It made me realize, I'm 100% sure my girlfriend would still love me if I lost today. Hopefully you would all still talk to me at the Australian Open if I lost today. Australia would let me home if I lost today. I was, like, it's just a tennis match.

It's a pretty special weekend this weekend to be in New York as well. I watched a documentary about 9/11 yesterday. I was, like, I'm just playing tennis.

I'm glad I had that perspective because I enjoyed it today. Of course at 3-1, I thought about it. What did I do? I lost that game to love. I thought, You dickhead, why did you do that? I got to try to find a way.

I did. I relaxed. No male has ever won a Golden Slam. No one's ever had the opportunity to either. I had that opportunity. What a special moment. I trained my whole life for that. So I really enjoyed the experience.

I meant what I said. Of course, I was pretending like I wasn't thinking about it. I was thinking about it, but it wasn't the be-all-and-end-all of my life. That was the reason I won today. I would have lived without it. I realized that, and that's why I could play such a big match.

Q. When was the last time you skulled a beer out of a trophy?

DYLAN ALCOTT: Every time I win a Grand Slam. I just haven't done it in front of 20,000 people and 50 million people watching. There was no chance I wasn't going to skull that beer on Arthur Ashe after I just won the Golden Slam. I was actually thinking about doing this stunt called Steve Austin, which is slamming two together. I thought that was a bit much. I poured it in this. That was Gordon Reid's idea. He said, Pour it in your cup, mate. Pour it in the trophy.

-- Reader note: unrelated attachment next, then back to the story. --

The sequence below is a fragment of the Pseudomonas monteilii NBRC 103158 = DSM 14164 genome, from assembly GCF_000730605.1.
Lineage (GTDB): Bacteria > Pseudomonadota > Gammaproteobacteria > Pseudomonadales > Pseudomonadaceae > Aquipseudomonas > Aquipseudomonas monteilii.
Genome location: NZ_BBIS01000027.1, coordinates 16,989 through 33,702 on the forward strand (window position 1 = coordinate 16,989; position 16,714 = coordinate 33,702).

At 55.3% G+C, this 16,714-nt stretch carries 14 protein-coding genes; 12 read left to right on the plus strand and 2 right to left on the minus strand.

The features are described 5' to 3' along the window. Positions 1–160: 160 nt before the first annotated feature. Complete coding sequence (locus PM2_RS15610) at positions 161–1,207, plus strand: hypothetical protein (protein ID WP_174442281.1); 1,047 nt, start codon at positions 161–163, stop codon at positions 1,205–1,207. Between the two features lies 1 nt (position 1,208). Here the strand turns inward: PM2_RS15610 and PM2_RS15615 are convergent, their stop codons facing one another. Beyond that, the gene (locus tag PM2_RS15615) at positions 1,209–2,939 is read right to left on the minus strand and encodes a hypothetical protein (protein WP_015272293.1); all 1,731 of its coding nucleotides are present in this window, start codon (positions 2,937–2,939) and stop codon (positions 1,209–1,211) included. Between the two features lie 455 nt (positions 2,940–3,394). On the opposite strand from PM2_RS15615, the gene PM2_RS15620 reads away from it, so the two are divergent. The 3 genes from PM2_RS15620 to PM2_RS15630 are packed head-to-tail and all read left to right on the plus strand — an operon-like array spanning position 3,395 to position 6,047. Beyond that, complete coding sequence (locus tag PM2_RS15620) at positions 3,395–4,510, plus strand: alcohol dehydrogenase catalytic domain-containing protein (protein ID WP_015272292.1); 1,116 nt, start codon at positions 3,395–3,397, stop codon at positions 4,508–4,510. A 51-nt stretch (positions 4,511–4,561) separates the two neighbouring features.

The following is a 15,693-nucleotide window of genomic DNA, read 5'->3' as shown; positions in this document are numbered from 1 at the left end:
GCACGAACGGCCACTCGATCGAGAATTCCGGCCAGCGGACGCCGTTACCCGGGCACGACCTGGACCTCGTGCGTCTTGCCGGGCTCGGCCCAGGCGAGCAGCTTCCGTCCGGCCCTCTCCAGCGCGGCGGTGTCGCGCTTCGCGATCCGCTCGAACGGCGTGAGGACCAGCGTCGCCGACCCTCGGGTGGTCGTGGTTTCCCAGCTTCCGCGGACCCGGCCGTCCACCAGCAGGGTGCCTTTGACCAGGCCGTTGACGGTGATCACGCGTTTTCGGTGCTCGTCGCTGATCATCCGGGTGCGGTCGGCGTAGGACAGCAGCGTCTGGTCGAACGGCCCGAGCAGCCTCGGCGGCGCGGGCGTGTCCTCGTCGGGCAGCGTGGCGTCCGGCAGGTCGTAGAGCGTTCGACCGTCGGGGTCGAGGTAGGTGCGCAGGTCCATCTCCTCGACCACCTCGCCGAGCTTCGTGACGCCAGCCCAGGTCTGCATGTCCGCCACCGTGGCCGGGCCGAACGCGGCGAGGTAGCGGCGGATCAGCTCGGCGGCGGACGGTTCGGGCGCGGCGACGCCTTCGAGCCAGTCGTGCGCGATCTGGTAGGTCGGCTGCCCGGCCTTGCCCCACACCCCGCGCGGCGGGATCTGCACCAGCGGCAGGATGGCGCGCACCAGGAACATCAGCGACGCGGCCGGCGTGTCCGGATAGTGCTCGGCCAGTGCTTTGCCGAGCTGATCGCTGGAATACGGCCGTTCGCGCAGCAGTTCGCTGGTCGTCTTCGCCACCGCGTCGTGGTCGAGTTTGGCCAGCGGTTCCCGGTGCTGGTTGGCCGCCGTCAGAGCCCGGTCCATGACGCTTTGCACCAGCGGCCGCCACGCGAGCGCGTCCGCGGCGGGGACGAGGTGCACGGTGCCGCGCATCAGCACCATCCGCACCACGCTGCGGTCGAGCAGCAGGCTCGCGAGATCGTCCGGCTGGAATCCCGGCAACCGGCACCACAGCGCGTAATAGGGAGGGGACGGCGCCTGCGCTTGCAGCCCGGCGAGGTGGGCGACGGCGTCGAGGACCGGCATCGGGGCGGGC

I saw I got a smile from Novak and Medvedev, action which was nice. I wouldn't want to be a beer in New York tonight, because you're going to get destroyed. That's for sure.

Q. What did it mean to you and the sport for both you and Diede to have the opportunity to come here and do this at the same time?

DYLAN ALCOTT: What a legend Diede is. I was the second person to win a Golden Slam today, the third person ever by an hour. It's crazy, yeah? Compared to Steffi Graf. So credit to her.

The sport is in such a good spot. The reason Diede and I are going so well is because of the next generation of athletes. She's the next generation. Niels is the next generation, pushing me. I don't think I'm going to be back here at all.

I definitely don't want to be at the Paralympics ever again. So many wheelchair tennis players and Paralympians came before us that didn't get the recognition they deserved. I fully appreciate I'm the lucky one that people might know our names, we have sponsors, we're getting announced on Ashe, we're an Armstrong, doing special things.

I just want to leave the sport in a better spot for the next generation of young tennis players to come, wheelchair tennis players, and tennis players in general. I hope I played a very small part of that.